In a common occurrence, you bend over to pick up the pencil you inadvertently dropped on the floor. Or you bend over to pick up the soap bar that has slipped through your fingers in the shower. Or you bend over to lift a bag of groceries out of your automobile trunk. These are all daily events. But on ...

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  • Smart Shoulders

    Our shoulder joints have the greatest range of motion of any of the musculoskeletal joints in our bodies. The shoulder joint is really two joints, the glenohumeral joint between the arm bone (humerus) and the shoulder blade (scapula) and the acromioclavicular joint between the acromion (a bony projection off the scapula) and the collarbone (clavicle). The glenohumeral joint is a ball-and-socket joint and the acromioclavicular joint is a gliding joint. ...

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  • A Book and Its Cover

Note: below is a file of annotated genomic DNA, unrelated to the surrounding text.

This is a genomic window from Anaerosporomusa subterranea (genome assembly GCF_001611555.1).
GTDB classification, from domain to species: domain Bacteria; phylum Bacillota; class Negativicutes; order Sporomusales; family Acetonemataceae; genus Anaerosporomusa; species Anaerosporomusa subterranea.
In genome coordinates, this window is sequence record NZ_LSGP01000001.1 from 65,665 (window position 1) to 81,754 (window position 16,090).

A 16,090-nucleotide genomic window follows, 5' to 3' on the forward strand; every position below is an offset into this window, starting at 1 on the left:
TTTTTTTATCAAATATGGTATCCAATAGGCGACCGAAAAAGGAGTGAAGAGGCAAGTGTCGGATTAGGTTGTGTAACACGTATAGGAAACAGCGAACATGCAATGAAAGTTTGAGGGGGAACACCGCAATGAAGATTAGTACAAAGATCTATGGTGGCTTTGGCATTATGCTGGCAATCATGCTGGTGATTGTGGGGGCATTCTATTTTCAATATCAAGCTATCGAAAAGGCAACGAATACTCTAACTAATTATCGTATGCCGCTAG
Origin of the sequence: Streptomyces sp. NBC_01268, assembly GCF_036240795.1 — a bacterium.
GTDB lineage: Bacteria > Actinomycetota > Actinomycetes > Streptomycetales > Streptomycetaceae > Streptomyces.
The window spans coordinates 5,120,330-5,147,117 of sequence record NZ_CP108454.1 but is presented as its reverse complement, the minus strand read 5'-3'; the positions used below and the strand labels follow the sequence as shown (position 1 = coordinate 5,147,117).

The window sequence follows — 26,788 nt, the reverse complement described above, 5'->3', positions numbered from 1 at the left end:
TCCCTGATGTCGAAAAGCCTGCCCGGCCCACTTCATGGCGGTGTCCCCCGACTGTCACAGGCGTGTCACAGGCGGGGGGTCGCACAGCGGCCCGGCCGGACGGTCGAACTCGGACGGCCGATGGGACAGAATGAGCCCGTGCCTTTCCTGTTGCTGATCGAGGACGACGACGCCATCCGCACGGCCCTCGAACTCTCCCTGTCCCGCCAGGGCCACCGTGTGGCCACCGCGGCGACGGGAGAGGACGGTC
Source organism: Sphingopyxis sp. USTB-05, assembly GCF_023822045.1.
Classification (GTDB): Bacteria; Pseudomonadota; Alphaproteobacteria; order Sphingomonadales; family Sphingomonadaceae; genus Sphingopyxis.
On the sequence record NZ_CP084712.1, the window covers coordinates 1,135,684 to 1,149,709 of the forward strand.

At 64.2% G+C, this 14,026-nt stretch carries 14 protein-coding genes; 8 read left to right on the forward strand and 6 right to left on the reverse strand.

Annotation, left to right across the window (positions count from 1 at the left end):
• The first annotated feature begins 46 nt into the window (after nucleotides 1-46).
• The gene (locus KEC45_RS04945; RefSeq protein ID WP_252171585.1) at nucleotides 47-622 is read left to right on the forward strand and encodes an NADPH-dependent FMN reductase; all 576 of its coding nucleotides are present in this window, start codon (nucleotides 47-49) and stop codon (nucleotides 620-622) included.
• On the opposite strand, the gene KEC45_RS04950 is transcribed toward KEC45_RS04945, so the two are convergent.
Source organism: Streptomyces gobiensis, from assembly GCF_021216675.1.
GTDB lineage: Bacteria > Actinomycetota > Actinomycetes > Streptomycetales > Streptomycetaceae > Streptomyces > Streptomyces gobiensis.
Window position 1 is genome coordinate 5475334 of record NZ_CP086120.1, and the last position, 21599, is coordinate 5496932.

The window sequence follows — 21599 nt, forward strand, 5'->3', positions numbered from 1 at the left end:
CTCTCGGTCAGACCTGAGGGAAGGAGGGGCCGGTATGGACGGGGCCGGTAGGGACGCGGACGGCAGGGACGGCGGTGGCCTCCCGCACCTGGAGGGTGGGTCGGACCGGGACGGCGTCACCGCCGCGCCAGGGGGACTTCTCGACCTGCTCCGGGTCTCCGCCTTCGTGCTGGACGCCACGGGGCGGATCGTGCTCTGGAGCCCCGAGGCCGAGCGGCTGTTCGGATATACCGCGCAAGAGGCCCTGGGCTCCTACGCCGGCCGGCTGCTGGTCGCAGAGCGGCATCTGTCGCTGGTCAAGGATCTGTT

A book cover may not necessarily tell the whole story and may not accurately portray the nature of the contents within. Publishing companies pay high salaries to their marketing staff to create cover copy that will entice prospective buyers to make a purchase. But many times the book itself does not ...

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  • When Your Spine Is In Line

    Good spinal alignment means good biomechanical health. Essentially, your spine is the biomechanical center of your body. Your legs are connected to your spine via two large and strong pelvic bones. Your arms are connected to your spine via your shoulder blades, ribs, and numerous strong muscles and ligaments. ...

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  • An Apple a Day . . .

    What is so good about an apple? Is it the color, ranging from ruby red to pale pink? Is it the crunch? The sweetness? Or is it, instead, a combination of all of these qualities, plus the natural goodness derived from the apple's secret ingredients — phytonutrients? If this were a multiple choice quiz, the answer would be "all of the above". Importantly, in addition to possessing numerous appealing physical qualities, apples contain an abundance of health-promoting biochemicals known as phytonutrients.1,2 These specific organic molecules are derived not only from apples but many other fresh fruits and vegetables, and help power the immune system, protect against cancer, maintain healthy eyes, and assist cells in clearing out metabolic waste products such as free radicals. ...